Investigating users’ intuitive interaction with complex artefacts
This paper examines the role of intuition in the way that people operate unfamiliar devices. Intuition is a type of cognitive processing that is often non-conscious and utilises stored experiential knowledge. Intuitive interaction involves the use of knowledge gained from other products and/or experiences. Two initial experimental studies revealed that prior exposure to products employing similar features helped participants to complete set tasks more quickly and intuitively, and that familiar features were intuitively used more often than unfamiliar ones. A third experiment confirmed that performance is affected by a person's level of familiarity with similar technologies, and also revealed that appearance (shape, size and labelling of features) seems to be the variable that most affects time spent on a task and intuitive uses during that time. Age also seems to have an effect. These results and their implications are discussed.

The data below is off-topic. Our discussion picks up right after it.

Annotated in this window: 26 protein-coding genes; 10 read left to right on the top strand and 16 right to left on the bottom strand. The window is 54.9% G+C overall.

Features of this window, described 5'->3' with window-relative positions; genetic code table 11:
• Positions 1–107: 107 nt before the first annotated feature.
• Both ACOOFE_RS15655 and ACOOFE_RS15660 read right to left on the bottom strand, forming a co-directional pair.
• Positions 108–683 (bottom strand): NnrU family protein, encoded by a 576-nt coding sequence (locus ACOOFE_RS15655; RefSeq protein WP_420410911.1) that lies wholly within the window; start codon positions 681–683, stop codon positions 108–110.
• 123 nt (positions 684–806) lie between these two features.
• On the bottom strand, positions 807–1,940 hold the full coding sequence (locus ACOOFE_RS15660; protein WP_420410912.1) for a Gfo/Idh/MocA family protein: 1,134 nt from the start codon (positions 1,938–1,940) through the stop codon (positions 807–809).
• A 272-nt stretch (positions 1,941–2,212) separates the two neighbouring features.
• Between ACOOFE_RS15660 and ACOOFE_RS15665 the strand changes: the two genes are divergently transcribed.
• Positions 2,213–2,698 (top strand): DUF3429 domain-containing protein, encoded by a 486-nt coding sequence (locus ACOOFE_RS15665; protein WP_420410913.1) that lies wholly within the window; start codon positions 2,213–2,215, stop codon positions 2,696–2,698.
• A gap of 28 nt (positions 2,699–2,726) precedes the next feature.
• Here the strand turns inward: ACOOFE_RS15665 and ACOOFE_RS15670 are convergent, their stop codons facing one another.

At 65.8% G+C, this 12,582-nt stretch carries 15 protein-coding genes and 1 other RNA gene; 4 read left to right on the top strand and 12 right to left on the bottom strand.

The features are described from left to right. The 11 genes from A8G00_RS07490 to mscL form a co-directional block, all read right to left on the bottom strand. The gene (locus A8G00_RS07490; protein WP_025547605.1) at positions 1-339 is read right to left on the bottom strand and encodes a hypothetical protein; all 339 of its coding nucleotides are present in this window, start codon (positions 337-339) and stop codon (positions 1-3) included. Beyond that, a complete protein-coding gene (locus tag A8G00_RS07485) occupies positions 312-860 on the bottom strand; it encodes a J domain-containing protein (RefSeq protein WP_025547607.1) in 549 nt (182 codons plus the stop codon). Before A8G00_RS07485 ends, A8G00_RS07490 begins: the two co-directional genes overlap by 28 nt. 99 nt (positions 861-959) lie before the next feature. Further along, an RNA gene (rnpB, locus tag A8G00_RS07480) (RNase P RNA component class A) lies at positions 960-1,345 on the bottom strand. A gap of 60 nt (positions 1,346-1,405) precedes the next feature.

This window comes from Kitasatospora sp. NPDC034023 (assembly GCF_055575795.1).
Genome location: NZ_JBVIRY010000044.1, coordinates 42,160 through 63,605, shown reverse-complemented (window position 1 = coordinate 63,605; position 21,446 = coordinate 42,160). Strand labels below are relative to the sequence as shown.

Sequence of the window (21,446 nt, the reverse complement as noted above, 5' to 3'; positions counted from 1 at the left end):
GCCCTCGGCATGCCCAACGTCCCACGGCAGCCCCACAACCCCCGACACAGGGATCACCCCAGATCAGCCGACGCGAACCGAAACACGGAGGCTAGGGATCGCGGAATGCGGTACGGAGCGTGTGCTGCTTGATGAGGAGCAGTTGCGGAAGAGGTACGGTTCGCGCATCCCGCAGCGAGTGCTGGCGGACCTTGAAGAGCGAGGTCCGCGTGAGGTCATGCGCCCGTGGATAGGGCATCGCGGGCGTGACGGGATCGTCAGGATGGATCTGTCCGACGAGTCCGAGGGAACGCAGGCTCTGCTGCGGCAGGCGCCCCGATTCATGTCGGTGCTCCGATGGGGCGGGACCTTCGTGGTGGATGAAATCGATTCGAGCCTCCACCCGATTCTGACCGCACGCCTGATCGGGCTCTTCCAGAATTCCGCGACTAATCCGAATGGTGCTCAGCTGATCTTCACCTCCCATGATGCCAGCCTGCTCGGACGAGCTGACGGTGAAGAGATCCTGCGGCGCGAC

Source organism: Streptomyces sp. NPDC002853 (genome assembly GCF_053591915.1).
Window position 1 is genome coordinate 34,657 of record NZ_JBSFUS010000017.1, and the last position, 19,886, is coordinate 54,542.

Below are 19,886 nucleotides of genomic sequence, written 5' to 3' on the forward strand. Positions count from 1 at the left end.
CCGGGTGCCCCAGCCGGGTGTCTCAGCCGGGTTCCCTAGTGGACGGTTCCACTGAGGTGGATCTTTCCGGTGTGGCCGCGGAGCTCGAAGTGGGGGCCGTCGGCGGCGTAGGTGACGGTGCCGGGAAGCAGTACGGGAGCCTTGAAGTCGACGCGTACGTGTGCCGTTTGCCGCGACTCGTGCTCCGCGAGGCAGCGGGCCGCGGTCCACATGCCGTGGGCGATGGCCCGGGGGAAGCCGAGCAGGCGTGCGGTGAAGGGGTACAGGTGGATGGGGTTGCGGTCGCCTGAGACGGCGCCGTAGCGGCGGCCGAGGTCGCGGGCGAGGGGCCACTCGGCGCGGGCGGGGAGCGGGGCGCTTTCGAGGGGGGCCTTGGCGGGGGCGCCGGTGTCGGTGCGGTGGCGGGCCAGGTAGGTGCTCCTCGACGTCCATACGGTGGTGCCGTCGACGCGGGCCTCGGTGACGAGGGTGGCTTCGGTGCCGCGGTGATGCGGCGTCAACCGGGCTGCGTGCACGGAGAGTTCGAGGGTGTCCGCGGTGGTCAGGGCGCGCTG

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|Item Type:||Journal Article|
|Keywords:||Intuitive interaction, Interface design, Observational analysis, Intuitive use|
|Subjects:||Australian and New Zealand Standard Research Classification > BUILT ENVIRONMENT AND DESIGN (120000) > DESIGN PRACTICE AND MANAGEMENT (120300) > Digital and Interaction Design (120304)
Australian and New Zealand Standard Research Classification > BUILT ENVIRONMENT AND DESIGN (120000) > DESIGN PRACTICE AND MANAGEMENT (120300) > Industrial Design (120305)
|Divisions:||Past > QUT Faculties & Divisions > Faculty of Built Environment and Engineering
Past > Schools > School of Design
|Copyright Owner:||Copyright 2010 Elsevier|
|Deposited On:||15 Jun 2010 01:06|
|Last Modified:||29 Feb 2012 14:04|
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